—Crawford Gribben, professor of early modern British history at Queen’s University Belfast; author of John Owen and English Puritanism: Experiences of Defeat

The Protestant, sacramental understanding of baptism and the Lord’s Supper is absent from countless Baptist churches today. Baptism is entirely focused on the individual’s experience and the Lord’s Supper—when celebrated at all—has become nothing more than a memorial, one that strangely prides itself on Christ’s absence. Sadly, the true meaning of the sacraments has been lost. Praise God for Michael Haykin, whose new book opens our eyes to the myriad of ways our Baptist forefathers established and cultivated the sacraments, convinced as they were that these sacraments were a means of grace. May this book return the church to its sacramental roots, sacraments that God has given to his church for her nourishment, sacraments indispensable to communion with the risen Christ.

—Matthew Barrett, associate professor of Christian theology at Midwestern Baptist Theological Seminary; host of the Credo podcast

At the end of this book, Michael Haykin offers, ‘to assert the practice of believer’s baptism and the celebration of the Lord’s Supper is to be counter-cultural.’ If your church wants to blend in with its surroundings, this book will either be dismissed or it will challenge your church’s capitulation. If your church is willing to stand out from the crowd, this book will support its radical commitment to immerse new believers and to enjoy communion with the Lord who is present in its midst.

—Gregg R. Allison, professor of Christian theology, The Southern Baptist Theological Seminary; author Historical Theology: An Introduction to Christian Doctrine

The notion of grace communicated to recipients by mere external rites is foreign to the theological DNA of Baptists. In this book, however, Michael Haykin skillfully demonstrates that early English Particular Baptists considered the Christian ordinances of baptism and the Lord’s Supper to be a means of grace. The author shows that these exemplars of Baptist faith and order eschewed mere externalism and bare memorialism. Rather, without lapsing into sacramentalism, they were persuaded that the ordinances, properly understood and observed, acted to secure profound spiritual realities between the believing soul and the ascended Christ. The book is, by turns, a fascinating historical and theological analysis and a stimulus to spiritual reflection. Here the reader is introduced to long-lost devotional material and challenged to revisit their understanding of Baptist piety and practice. The church is much in Dr. Haykin’s debt as (to quote C. S. Lewis) he enables us ‘to keep the clean sea breeze of the centuries blowing through our minds.’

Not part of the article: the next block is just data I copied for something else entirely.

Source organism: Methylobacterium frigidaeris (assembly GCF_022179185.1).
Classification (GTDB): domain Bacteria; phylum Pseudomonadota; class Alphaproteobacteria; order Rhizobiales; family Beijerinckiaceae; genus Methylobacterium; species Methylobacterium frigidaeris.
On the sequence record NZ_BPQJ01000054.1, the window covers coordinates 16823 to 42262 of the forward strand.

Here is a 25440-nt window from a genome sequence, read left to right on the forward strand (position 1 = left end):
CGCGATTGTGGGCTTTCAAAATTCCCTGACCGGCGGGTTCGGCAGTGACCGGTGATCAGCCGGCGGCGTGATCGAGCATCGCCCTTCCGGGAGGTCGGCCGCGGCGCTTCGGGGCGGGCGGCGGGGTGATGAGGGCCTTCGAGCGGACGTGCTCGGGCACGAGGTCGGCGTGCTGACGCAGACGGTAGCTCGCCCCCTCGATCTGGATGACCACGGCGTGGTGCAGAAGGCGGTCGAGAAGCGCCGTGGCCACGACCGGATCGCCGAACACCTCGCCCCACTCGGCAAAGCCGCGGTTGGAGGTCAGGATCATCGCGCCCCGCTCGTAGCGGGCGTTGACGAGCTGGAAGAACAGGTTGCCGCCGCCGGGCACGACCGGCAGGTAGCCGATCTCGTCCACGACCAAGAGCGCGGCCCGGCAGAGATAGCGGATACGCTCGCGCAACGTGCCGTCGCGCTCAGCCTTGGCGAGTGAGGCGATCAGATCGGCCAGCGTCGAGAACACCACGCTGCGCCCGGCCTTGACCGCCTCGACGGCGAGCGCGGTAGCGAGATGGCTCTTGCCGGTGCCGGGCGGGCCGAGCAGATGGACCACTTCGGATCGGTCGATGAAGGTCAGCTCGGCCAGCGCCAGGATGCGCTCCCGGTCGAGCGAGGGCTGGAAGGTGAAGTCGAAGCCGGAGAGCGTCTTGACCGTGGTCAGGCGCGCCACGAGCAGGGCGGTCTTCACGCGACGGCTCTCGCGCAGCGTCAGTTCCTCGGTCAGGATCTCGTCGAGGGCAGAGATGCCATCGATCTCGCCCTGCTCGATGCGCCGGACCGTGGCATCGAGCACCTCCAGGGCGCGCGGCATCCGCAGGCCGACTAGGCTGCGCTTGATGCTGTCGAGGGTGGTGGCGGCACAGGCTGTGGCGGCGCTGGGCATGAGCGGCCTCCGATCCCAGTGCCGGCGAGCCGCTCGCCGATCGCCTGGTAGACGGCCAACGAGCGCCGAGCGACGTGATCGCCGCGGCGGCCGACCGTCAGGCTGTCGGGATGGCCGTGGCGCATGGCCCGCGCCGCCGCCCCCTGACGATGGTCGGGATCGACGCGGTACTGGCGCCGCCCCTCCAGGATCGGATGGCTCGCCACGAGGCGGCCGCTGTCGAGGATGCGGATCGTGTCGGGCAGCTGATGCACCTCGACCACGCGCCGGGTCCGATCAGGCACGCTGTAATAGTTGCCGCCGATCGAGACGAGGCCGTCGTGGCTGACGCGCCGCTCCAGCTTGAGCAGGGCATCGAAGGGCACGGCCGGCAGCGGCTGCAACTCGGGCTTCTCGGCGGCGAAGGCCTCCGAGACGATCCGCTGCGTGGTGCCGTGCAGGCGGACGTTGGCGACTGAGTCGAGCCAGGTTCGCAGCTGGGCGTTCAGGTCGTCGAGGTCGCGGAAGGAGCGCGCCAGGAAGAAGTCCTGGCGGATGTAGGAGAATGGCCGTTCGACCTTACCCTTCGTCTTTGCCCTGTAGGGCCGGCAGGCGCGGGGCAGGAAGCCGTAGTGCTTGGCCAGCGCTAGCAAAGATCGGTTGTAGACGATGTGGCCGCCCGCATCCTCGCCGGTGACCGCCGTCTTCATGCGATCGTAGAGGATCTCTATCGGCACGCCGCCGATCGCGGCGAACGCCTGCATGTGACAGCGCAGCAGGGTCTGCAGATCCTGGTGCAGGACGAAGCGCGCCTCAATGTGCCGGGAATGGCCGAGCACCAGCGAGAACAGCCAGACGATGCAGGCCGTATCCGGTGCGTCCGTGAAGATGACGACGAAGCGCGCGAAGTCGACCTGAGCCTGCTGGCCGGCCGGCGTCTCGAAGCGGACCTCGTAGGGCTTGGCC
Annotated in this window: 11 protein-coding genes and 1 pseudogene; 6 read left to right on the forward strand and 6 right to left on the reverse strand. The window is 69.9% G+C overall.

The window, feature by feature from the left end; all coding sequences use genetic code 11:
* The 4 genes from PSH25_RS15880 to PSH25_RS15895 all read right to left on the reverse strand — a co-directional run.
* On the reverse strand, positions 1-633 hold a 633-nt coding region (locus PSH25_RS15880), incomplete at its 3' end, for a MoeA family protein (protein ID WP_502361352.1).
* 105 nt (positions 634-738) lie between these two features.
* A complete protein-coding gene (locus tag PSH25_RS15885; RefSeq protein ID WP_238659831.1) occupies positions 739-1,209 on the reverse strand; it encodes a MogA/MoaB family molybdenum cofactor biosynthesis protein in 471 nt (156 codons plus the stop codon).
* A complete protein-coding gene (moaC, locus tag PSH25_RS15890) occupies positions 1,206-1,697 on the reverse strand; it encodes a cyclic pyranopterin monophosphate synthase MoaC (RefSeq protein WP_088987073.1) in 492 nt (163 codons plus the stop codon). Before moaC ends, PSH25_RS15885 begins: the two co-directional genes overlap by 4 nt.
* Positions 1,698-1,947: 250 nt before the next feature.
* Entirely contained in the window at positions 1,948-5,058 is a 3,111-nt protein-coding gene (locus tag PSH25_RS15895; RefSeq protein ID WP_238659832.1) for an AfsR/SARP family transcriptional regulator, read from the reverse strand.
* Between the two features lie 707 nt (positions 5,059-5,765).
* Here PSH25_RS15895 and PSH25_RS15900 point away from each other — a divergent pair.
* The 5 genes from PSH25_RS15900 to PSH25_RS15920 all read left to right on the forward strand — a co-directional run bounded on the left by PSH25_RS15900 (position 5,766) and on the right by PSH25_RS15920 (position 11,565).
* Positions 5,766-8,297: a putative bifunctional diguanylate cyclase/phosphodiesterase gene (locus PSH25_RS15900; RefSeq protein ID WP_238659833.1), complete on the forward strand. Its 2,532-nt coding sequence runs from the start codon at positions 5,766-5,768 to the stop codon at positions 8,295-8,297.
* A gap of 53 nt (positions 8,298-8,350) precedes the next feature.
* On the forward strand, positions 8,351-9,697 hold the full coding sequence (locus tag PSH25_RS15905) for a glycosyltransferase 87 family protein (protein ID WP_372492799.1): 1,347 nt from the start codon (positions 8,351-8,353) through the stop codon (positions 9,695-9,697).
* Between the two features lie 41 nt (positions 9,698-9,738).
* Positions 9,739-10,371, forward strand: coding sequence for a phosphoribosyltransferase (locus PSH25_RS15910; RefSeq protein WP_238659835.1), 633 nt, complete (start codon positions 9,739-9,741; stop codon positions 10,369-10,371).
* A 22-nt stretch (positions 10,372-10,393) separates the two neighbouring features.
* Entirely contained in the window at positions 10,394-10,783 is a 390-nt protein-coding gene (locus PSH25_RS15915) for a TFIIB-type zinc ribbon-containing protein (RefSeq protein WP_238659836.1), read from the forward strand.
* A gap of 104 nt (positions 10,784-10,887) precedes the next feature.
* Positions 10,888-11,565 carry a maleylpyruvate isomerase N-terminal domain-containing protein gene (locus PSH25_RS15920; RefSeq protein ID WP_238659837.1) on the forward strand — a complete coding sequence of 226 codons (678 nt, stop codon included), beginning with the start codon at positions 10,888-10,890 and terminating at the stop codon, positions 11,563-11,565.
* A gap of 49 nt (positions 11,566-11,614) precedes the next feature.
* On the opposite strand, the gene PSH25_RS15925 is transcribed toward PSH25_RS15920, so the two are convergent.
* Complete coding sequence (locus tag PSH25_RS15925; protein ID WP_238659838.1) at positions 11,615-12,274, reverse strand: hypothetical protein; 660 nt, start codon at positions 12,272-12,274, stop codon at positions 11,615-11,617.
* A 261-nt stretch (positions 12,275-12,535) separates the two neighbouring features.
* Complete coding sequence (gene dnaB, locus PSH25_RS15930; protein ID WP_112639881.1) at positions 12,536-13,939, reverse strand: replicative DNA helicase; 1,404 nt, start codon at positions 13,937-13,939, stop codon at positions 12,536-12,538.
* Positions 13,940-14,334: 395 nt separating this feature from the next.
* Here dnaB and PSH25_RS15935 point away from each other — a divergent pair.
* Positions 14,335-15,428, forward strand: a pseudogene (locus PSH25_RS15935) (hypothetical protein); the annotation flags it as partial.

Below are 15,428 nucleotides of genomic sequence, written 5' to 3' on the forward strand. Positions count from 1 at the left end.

—Edwin Ewart, principal, Irish Baptist College

In the twentieth century, evangelical theology became minimalist, often taking a back seat to pragmatic methodology. Divinely appointed means were neglected, replaced by practices developed out of revivalism or flowing from the reductionistic tendencies of fundamentalism. In the first decades of the twenty-first century, however, steps toward retrieval of older forms of Christian faith and piety have received much attention. Contributing to this project, Dr. Haykin has produced a valuable examination of the place of the sacraments (or ordinances) in Baptist churches since their appearance in the 1640s. Avoiding the Scylla of sacerdotalism and the Charybdis of mere symbolism, his work points the way toward a full-orbed recovery of genuine sacramental practice among Baptists. —James M. Renihan, president, IRBS Theological Seminary, Mansfield, TX